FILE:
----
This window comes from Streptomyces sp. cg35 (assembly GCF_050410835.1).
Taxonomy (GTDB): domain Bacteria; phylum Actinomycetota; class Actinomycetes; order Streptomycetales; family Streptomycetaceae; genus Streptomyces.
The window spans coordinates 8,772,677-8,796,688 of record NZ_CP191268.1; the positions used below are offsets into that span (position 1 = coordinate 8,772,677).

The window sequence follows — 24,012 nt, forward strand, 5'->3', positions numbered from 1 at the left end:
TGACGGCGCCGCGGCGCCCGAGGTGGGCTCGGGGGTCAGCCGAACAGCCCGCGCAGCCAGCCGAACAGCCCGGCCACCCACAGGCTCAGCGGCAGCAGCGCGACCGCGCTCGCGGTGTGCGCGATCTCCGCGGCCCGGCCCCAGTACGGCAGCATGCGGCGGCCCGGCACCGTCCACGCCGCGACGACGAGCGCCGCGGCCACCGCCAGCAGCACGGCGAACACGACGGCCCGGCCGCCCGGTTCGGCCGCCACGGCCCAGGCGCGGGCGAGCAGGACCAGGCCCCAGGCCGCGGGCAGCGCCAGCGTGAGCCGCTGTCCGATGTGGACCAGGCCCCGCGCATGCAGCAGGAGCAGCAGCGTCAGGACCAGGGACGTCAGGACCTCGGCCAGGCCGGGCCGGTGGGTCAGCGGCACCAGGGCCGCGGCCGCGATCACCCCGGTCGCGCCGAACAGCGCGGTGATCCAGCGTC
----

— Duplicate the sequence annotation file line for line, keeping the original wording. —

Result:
This window comes from Streptomyces sp. cg35 (assembly GCF_050410835.1).
Taxonomy (GTDB): domain Bacteria; phylum Actinomycetota; class Actinomycetes; order Streptomycetales; family Streptomycetaceae; genus Streptomyces.
The window spans coordinates 8,772,677-8,796,688 of record NZ_CP191268.1; the positions used below are offsets into that span (position 1 = coordinate 8,772,677).

The window sequence follows — 24,012 nt, forward strand, 5'->3', positions numbered from 1 at the left end:
TGACGGCGCCGCGGCGCCCGAGGTGGGCTCGGGGGTCAGCCGAACAGCCCGCGCAGCCAGCCGAACAGCCCGGCCACCCACAGGCTCAGCGGCAGCAGCGCGACCGCGCTCGCGGTGTGCGCGATCTCCGCGGCCCGGCCCCAGTACGGCAGCATGCGGCGGCCCGGCACCGTCCACGCCGCGACGACGAGCGCCGCGGCCACCGCCAGCAGCACGGCGAACACGACGGCCCGGCCGCCCGGTTCGGCCGCCACGGCCCAGGCGCGGGCGAGCAGGACCAGGCCCCAGGCCGCGGGCAGCGCCAGCGTGAGCCGCTGTCCGATGTGGACCAGGCCCCGCGCATGCAGCAGGAGCAGCAGCGTCAGGACCAGGGACGTCAGGACCTCGGCCAGGCCGGGCCGGTGGGTCAGCGGCACCAGGGCCGCGGCCGCGATCACCCCGGTCGCGCCGAACAGCGCGGTGATCCAGCGTC